“Opioid crisis”: Two words every American has probably heard many times lately. Our country is in the throes of a huge drug problem, and it seems to be one of the media’s favorite things to report on. But what exactly is happening? How did we get here, and can we fix it? Let’s start with how we got here.
The Opioid Business
Oxycodone is the main ingredient that OxyContin comes from. Oxycodone itself originated in Germany in 1916. It was created in an attempt to find something better than heroin, cocaine, and morphine to treat pain. This drug is now a major contender in America’s drug crisis and is one of the most widely prescribed and abused drugs of all time. Purdue Pharma first began manufacturing OxyContin in the US in 1996 and within a few short years, it was a favorite in the narcotic playing field. It became so readily available that many patients found they kept extra pills lying around, and then they discovered they could sell the extras for a huge profit. Thus began the oxycodone selling business.
Oxycodone Wasn’t First
Oxycodone was definitely not the first drug to be sold illegally in the US, but it has definitely opened many of the doors that ushered us into the crisis we find ourselves in today. Any drug that contains codeine, morphine, or any derivative of the two is generally a controlled substance, and carries the addictive qualities of opiates. One of the main ways people get addicted to opiates & similar drugs starts with a legitimate need. They hurt their back at work, they’re in a car accident, they have surgery, or some other incident occurs that causes them to need some temporary pain medication.
The problem starts when they continue filling & taking the medication after the injury/surgery/whatever the case may be has healed because doctors and other prescribers, pharmacy personnel, and the patient themselves don’t do their due diligence. These drugs are frequently overprescribed for a variety of reasons, which makes it incredibly easy for an innocent need for pain meds to turn into a life changing (sometimes life ending) addiction.
An Unending Flow of Drug Addictions
Over the last few years, we have shifted from occasional reports of drug-related deaths to an unending flow of drug addictions, drug-related homicides, suicides, and accidental overdoses, and the effects of this crisis on our nation’s children. Specifically in Florida, approximately 3900 deaths were attributed to opioid addiction in 2015, and 5,725 opioid related deaths were recorded in 2016. Since then the numbers have SLIGHTLY declined, but our state government is now tackling this problem head on. Recently Gov. Rick Scott signed a bill into law that will limit opioid prescription fills to seven days per fill.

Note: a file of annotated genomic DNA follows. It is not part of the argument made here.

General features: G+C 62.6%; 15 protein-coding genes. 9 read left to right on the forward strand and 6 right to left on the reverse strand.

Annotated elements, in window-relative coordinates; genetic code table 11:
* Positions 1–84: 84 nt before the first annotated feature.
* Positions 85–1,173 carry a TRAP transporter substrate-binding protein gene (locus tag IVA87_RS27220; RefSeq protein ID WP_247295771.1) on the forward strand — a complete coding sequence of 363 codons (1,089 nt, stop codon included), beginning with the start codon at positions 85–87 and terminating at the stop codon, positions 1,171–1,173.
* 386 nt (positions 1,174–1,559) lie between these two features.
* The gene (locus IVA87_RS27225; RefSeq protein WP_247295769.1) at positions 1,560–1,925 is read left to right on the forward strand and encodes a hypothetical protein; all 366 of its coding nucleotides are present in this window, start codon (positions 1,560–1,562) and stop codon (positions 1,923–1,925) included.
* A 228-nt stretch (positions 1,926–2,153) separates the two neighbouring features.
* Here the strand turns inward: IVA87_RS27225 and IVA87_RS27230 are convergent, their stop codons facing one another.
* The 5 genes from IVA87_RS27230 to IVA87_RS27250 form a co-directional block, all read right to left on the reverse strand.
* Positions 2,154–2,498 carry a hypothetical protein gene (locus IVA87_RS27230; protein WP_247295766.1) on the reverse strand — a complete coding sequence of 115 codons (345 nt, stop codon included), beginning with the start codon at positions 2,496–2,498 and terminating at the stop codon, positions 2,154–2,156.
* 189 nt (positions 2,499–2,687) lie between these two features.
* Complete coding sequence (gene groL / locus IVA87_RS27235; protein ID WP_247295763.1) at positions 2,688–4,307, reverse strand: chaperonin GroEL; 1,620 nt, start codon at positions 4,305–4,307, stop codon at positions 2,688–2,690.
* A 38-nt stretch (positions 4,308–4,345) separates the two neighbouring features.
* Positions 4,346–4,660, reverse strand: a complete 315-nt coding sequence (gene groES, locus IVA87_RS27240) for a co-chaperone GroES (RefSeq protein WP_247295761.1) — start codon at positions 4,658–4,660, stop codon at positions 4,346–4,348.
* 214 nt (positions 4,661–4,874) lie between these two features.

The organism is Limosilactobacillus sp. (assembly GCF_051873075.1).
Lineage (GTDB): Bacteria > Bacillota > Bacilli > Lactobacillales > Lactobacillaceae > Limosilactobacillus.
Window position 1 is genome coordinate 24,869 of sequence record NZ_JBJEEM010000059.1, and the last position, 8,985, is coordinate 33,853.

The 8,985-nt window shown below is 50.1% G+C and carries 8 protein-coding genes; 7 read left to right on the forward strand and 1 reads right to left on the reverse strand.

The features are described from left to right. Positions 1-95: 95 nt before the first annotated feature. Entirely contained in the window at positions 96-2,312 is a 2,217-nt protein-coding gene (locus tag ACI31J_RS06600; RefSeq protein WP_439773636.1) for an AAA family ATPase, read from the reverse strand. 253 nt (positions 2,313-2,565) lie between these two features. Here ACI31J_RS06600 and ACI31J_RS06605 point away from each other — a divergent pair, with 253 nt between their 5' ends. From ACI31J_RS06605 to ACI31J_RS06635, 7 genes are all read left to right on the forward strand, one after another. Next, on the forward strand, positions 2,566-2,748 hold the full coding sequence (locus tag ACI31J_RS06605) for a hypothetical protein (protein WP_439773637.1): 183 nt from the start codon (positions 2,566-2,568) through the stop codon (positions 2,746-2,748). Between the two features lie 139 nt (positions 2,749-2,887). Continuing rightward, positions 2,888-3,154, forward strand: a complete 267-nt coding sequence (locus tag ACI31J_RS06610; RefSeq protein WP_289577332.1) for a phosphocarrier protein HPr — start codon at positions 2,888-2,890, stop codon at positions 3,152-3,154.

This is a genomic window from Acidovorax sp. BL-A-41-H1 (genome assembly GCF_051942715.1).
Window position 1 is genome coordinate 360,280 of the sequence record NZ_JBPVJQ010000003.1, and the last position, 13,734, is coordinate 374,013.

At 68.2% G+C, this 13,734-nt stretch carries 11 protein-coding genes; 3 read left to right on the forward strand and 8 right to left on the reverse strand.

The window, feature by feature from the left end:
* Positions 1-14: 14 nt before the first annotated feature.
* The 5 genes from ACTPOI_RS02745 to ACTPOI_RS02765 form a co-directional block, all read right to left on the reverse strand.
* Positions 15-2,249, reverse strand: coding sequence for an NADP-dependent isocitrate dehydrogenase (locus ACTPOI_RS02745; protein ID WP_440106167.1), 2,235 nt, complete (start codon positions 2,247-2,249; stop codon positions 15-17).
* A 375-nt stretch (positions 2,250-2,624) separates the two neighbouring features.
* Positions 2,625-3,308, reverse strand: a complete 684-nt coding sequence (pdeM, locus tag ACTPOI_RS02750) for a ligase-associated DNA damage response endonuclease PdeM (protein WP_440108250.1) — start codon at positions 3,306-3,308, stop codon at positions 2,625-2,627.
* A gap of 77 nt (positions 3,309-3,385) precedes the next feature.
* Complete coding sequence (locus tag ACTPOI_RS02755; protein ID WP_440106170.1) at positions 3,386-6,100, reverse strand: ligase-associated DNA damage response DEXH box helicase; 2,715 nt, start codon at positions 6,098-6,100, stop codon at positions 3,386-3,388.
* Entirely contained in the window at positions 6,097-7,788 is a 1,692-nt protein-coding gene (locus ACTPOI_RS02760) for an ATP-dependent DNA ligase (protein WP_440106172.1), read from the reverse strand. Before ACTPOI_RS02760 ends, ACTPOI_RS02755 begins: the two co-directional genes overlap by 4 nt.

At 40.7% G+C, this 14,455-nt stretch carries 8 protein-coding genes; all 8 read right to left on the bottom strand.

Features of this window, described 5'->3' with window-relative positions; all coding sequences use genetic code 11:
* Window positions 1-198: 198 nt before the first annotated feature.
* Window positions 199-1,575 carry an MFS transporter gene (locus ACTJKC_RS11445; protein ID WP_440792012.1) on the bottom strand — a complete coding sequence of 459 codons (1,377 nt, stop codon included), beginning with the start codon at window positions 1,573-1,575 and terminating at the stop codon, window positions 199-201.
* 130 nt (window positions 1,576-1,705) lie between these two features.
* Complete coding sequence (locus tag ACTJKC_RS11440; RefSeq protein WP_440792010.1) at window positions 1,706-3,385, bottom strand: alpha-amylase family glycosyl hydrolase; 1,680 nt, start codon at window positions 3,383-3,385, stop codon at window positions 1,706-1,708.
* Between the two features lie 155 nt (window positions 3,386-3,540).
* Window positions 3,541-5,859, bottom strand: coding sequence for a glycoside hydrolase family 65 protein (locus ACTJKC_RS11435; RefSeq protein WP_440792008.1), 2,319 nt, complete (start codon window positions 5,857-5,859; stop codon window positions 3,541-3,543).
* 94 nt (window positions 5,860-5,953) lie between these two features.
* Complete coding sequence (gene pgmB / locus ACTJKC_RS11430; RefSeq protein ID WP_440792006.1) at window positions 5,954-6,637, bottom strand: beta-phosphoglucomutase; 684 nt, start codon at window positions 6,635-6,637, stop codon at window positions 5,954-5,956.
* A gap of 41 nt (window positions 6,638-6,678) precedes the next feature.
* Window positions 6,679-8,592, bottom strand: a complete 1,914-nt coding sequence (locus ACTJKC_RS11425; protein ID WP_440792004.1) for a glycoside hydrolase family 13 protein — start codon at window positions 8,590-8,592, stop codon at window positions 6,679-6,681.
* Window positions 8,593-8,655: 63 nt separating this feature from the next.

The idea of this is that patients will receive fewer pills at a time, therefore build up less excess medication, and also be monitored by pharmacy personnel and doctors much more frequently. Basically, more face time with healthcare professionals should cut down on addiction risks. Another recent step toward eliminating this crisis is the allocation of approximately 1.2 million dollars to help the panhandle fight the epidemic. Though this is a good start, and sounds like a lot of money, most healthcare professionals will agree it’s simply not enough. Hence, Gov. Scott & the Florida government are constantly fighting for more funds to help fix the Floridian opioid crisis specifically.
When The Problem Hits Home
Locally in NWFL, we also have many facilities committed to assisting those caught in the opioid trap. Lakeview Center is one such center. They have services dedicated to all types of addictions and mental illnesses, and assist many other local foundations with treating opiate-addicted patients. Recently in DeFuniak Springs, the Chautauqua Women & Children’s center opened, and will be focused on treating pregnant addicts and their children who are born addicted to drugs and alcohol. There are many other facilities and organizations in the panhandle who are trying their hardest to get help sent where it’s needed, but there is also no shortage of illegal, addictive drugs or people to sell them on the streets.
ProHealth Can Help!
Other than impacting individuals & their families, often tragically, this crisis is also wreaking havoc on employers/employees. Opiates affect addicts in many ways that inhibit their ability to perform jobs appropriately, and often this leads to terminations and burned bridges between employers and employees. For this reason, drug testing, specifically for opiates, is now a crucial part of the hiring process. If you’re in the business of hiring people, and need to implement a drug testing process for new hires, ProHealth can help you with that.
We offer 5-panel, 9-panel, 10-panel, and 12-panel tests (among others), plus DOT drug testing and HHS testing. These tests evaluate patients for the use of drugs such as propoxyphene, cocaine, marijuana, methaqualone, amphetamines, PCP (phencyclidine), methadone, benzodiazepines, opiates, and barbiturates. Put simply, we can test for a wide variety of substances that are vital for your hiring purposes. The two tests that are most highly recommended for coverage of opiate testing are the 10 & 12 panel tests. If you need to set up drug testing for your company, feel free to visit our website, give us a call, or come on in to one of our locations & get the process going.